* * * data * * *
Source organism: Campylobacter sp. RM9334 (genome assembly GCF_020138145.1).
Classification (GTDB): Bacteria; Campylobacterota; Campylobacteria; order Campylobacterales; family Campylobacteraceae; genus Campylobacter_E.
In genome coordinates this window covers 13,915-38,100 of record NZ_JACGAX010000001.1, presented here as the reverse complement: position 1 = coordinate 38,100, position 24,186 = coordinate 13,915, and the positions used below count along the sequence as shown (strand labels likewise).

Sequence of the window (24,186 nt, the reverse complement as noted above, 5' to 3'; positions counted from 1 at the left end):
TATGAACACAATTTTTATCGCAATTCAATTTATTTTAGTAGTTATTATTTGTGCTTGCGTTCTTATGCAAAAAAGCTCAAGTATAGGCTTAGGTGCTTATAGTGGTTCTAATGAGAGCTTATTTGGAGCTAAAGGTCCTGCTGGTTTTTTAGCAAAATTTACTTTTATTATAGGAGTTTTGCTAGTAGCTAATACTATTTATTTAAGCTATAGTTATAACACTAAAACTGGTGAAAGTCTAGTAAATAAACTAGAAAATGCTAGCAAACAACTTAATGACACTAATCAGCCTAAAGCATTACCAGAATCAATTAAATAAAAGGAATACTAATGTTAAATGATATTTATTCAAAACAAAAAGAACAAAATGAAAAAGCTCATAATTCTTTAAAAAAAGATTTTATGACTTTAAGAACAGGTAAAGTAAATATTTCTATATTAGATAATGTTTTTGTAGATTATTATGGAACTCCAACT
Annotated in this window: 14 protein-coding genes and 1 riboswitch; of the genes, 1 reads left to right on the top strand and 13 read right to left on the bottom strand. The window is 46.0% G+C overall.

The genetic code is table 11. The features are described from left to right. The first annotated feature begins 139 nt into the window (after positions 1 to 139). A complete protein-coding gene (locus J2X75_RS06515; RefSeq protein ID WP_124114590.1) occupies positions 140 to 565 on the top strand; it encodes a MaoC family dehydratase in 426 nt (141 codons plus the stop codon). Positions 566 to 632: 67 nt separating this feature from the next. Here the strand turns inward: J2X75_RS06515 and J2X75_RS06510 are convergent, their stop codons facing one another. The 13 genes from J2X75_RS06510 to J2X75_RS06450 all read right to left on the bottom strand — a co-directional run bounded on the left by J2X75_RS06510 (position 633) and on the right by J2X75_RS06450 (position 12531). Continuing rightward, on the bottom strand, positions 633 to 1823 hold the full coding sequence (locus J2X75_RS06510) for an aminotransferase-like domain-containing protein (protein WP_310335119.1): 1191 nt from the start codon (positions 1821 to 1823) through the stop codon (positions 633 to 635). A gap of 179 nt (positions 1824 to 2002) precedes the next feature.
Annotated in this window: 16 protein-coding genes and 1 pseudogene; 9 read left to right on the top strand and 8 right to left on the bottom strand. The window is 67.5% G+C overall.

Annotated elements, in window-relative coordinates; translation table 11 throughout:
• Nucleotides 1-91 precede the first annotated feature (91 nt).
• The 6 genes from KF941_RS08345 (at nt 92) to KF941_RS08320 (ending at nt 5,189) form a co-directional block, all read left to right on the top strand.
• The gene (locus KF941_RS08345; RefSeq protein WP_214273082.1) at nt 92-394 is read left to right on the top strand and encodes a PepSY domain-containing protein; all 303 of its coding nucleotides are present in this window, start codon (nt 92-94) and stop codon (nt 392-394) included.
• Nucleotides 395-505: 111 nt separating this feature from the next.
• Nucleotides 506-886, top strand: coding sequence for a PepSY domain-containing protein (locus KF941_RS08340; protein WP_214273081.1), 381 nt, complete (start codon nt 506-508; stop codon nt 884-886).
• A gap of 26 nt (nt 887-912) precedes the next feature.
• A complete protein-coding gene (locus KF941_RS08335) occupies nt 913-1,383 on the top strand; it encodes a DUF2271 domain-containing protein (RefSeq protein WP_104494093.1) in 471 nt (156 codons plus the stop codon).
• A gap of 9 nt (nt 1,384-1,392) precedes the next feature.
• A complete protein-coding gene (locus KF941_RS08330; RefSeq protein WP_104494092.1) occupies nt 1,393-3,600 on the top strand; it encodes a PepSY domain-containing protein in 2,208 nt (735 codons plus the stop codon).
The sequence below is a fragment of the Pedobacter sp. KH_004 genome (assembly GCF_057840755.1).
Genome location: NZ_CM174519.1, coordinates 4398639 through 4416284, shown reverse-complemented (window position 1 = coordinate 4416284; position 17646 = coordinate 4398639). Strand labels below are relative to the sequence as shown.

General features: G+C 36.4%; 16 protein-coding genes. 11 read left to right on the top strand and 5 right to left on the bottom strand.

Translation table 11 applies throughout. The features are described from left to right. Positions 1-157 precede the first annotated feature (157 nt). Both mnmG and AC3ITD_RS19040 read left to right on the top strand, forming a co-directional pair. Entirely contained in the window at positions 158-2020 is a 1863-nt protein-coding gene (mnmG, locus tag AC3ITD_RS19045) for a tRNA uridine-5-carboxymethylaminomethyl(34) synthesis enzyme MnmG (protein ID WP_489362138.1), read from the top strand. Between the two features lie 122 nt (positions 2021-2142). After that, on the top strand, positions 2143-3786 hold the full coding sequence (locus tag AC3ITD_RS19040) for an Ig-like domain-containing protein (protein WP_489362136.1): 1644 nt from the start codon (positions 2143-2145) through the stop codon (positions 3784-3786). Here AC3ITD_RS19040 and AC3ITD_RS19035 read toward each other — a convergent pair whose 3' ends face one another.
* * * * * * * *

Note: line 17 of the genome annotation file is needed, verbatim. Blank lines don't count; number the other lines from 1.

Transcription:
• A gap of 9 nt (nt 1,384-1,392) precedes the next feature.